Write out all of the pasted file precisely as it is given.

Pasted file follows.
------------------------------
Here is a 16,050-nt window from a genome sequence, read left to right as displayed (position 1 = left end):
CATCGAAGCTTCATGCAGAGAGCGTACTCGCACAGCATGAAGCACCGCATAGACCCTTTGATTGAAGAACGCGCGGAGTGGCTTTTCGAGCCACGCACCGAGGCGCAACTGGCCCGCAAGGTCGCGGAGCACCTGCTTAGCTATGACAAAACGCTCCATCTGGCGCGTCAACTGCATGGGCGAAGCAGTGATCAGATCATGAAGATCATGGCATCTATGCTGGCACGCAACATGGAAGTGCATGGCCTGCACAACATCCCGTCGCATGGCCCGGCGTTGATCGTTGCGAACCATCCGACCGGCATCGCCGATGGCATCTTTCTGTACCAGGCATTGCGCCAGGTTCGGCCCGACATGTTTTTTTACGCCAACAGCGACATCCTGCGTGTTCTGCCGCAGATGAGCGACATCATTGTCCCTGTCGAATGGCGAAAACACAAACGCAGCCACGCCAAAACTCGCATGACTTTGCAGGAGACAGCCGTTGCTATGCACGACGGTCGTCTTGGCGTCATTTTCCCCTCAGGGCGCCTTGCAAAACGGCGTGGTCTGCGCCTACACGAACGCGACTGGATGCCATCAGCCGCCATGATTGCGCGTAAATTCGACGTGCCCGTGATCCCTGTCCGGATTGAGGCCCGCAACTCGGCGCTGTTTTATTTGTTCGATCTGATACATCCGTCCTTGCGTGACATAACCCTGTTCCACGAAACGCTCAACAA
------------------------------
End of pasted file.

Here is a 16,050-nt window from a genome sequence, read left to right as displayed (position 1 = left end):
CATCGAAGCTTCATGCAGAGAGCGTACTCGCACAGCATGAAGCACCGCATAGACCCTTTGATTGAAGAACGCGCGGAGTGGCTTTTCGAGCCACGCACCGAGGCGCAACTGGCCCGCAAGGTCGCGGAGCACCTGCTTAGCTATGACAAAACGCTCCATCTGGCGCGTCAACTGCATGGGCGAAGCAGTGATCAGATCATGAAGATCATGGCATCTATGCTGGCACGCAACATGGAAGTGCATGGCCTGCACAACATCCCGTCGCATGGCCCGGCGTTGATCGTTGCGAACCATCCGACCGGCATCGCCGATGGCATCTTTCTGTACCAGGCATTGCGCCAGGTTCGGCCCGACATGTTTTTTTACGCCAACAGCGACATCCTGCGTGTTCTGCCGCAGATGAGCGACATCATTGTCCCTGTCGAATGGCGAAAACACAAACGCAGCCACGCCAAAACTCGCATGACTTTGCAGGAGACAGCCGTTGCTATGCACGACGGTCGTCTTGGCGTCATTTTCCCCTCAGGGCGCCTTGCAAAACGGCGTGGTCTGCGCCTACACGAACGCGACTGGATGCCATCAGCCGCCATGATTGCGCGTAAATTCGACGTGCCCGTGATCCCTGTCCGGATTGAGGCCCGCAACTCGGCGCTGTTTTATTTGTTCGATCTGATACATCCGTCCTTGCGTGACATAACCCTGTTCCACGAAACGCTCAACAA